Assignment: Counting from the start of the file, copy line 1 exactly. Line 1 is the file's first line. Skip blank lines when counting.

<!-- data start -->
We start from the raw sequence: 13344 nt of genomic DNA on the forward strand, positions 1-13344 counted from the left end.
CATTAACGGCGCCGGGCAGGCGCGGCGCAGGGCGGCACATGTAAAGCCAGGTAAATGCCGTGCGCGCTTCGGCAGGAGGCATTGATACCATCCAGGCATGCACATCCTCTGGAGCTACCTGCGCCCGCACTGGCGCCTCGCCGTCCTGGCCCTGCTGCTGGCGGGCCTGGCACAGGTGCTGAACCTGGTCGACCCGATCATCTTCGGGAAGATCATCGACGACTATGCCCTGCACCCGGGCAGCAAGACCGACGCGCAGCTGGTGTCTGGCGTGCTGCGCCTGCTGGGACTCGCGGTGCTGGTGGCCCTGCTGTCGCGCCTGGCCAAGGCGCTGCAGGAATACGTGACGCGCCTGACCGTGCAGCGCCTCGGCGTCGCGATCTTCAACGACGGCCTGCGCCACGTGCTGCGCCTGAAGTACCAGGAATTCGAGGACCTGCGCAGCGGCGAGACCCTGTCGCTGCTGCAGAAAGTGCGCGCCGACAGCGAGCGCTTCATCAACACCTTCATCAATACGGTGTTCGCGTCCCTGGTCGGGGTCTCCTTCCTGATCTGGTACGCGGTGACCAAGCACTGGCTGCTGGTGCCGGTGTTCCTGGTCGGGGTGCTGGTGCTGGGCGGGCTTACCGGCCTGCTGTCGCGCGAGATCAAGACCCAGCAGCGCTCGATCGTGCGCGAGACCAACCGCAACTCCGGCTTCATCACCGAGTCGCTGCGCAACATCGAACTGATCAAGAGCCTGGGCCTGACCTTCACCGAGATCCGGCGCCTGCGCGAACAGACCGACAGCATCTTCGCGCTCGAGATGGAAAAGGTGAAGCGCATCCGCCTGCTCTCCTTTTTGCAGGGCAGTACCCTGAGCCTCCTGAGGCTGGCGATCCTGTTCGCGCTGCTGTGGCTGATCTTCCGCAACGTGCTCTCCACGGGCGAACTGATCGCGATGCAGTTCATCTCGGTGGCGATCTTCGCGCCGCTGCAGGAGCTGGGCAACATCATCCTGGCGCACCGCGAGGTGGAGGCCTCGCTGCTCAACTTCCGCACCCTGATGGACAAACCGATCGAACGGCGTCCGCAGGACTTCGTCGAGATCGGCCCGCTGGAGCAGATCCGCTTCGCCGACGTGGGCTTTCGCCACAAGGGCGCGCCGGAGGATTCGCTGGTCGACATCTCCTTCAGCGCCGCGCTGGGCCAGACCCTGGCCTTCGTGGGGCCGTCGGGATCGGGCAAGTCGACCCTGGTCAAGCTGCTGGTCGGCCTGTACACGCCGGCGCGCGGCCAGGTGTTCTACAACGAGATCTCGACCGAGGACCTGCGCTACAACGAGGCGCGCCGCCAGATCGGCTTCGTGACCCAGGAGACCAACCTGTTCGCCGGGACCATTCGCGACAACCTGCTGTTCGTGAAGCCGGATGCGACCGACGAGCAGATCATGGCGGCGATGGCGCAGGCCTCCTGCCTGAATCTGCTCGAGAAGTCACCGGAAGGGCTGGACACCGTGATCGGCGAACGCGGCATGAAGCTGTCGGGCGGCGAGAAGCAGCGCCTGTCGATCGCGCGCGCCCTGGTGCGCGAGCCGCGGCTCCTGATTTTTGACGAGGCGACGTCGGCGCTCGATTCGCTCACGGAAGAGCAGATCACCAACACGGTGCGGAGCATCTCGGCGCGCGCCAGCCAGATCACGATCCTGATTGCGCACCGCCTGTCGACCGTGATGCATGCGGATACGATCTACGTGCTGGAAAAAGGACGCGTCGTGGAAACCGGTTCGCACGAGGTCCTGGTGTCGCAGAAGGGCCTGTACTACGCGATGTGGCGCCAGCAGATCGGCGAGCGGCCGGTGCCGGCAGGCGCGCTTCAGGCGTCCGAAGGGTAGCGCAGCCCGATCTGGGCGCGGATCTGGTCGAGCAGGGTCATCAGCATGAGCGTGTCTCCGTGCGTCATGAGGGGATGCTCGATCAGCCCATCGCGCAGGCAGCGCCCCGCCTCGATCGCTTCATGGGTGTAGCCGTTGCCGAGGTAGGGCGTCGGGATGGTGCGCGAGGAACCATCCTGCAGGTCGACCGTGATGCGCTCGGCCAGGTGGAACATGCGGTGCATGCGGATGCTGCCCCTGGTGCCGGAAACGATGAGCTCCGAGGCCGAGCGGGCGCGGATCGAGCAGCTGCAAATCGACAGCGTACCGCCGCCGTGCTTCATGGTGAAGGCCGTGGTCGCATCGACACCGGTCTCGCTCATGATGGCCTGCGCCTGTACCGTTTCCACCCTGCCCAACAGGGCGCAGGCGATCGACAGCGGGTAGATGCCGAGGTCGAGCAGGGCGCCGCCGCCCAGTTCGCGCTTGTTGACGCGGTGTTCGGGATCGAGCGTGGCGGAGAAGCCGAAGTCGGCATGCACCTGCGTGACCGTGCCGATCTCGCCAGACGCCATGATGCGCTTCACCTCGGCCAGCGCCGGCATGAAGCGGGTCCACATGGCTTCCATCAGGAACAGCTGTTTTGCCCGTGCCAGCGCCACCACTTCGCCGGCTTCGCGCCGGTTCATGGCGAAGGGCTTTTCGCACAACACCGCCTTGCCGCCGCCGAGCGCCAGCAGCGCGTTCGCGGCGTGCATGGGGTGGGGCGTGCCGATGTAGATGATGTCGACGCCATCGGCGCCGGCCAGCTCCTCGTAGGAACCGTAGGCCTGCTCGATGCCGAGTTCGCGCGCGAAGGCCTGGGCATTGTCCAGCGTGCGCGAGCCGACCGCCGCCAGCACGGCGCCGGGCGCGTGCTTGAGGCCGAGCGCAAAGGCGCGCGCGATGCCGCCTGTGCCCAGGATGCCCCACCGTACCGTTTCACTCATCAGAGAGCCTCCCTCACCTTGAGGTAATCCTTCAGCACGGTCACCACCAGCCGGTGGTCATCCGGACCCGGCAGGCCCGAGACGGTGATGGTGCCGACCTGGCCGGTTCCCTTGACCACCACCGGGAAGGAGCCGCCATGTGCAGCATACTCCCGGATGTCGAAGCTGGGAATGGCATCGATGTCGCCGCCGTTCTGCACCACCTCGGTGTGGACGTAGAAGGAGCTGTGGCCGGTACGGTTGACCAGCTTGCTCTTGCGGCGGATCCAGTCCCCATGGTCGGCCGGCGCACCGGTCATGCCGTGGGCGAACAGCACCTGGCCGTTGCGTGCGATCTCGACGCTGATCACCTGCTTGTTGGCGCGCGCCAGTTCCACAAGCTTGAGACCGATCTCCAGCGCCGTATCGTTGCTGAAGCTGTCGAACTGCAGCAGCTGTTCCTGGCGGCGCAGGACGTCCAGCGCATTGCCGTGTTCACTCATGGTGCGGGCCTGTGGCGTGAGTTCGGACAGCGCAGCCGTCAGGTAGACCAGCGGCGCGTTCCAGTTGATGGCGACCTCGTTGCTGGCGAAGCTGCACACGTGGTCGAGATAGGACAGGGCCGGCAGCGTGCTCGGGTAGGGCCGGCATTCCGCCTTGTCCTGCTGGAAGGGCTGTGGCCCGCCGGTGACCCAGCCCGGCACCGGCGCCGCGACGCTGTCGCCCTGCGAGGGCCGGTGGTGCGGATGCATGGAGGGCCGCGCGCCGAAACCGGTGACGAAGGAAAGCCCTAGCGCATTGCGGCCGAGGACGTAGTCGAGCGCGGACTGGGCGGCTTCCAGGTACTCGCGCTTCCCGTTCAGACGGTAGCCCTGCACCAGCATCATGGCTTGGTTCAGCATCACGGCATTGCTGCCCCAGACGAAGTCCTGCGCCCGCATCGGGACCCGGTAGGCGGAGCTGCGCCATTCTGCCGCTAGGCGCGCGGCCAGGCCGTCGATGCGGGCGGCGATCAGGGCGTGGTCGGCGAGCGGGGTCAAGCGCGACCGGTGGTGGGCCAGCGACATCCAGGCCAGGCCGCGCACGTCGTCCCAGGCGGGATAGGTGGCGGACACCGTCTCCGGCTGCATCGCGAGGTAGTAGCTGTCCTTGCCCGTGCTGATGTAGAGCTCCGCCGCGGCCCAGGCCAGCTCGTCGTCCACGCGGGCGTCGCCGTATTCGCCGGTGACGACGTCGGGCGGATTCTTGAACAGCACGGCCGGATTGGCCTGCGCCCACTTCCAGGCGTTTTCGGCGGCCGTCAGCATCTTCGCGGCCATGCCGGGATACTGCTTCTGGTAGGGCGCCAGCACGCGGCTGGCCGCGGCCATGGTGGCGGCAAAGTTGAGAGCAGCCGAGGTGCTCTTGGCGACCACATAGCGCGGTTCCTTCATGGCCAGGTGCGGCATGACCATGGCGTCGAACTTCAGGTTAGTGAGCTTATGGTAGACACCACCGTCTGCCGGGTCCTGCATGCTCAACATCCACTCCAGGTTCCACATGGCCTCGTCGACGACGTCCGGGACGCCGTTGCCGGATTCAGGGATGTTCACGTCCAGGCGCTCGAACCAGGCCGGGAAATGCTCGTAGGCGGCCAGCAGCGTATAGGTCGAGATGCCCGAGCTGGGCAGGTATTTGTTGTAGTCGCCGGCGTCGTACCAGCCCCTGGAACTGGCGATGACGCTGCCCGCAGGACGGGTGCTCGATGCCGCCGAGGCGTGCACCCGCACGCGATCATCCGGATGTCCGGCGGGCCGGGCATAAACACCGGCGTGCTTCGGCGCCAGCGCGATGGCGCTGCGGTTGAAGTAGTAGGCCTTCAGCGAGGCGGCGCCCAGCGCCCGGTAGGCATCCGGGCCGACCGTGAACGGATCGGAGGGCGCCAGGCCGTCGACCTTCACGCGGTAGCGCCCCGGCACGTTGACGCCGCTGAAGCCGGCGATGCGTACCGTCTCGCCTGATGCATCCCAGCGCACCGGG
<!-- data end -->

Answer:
We start from the raw sequence: 13344 nt of genomic DNA on the forward strand, positions 1-13344 counted from the left end.